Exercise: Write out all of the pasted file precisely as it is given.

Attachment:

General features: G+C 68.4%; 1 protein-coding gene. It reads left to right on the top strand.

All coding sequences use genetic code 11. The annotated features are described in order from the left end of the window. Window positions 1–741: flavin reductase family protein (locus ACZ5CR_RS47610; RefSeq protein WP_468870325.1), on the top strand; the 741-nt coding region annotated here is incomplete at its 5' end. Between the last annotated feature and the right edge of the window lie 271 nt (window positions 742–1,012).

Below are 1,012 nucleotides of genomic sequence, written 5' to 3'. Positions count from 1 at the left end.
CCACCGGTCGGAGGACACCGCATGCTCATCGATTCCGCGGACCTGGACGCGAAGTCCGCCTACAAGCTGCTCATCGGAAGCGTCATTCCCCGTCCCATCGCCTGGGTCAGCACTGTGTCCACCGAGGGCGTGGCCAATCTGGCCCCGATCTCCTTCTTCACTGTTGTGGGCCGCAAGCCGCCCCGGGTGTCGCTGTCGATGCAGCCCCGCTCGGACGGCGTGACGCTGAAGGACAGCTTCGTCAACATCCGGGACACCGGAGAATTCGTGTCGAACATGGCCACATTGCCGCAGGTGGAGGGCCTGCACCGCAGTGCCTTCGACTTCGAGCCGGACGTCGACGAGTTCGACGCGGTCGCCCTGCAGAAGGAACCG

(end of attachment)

General features: G+C 68.4%; 1 protein-coding gene. It reads left to right on the top strand.

All coding sequences use genetic code 11. The annotated features are described in order from the left end of the window. Window positions 1–741: flavin reductase family protein (locus ACZ5CR_RS47610; RefSeq protein WP_468870325.1), on the top strand; the 741-nt coding region annotated here is incomplete at its 5' end. Between the last annotated feature and the right edge of the window lie 271 nt (window positions 742–1,012).

Below are 1,012 nucleotides of genomic sequence, written 5' to 3'. Positions count from 1 at the left end.
CCACCGGTCGGAGGACACCGCATGCTCATCGATTCCGCGGACCTGGACGCGAAGTCCGCCTACAAGCTGCTCATCGGAAGCGTCATTCCCCGTCCCATCGCCTGGGTCAGCACTGTGTCCACCGAGGGCGTGGCCAATCTGGCCCCGATCTCCTTCTTCACTGTTGTGGGCCGCAAGCCGCCCCGGGTGTCGCTGTCGATGCAGCCCCGCTCGGACGGCGTGACGCTGAAGGACAGCTTCGTCAACATCCGGGACACCGGAGAATTCGTGTCGAACATGGCCACATTGCCGCAGGTGGAGGGCCTGCACCGCAGTGCCTTCGACTTCGAGCCGGACGTCGACGAGTTCGACGCGGTCGCCCTGCAGAAGGAACCG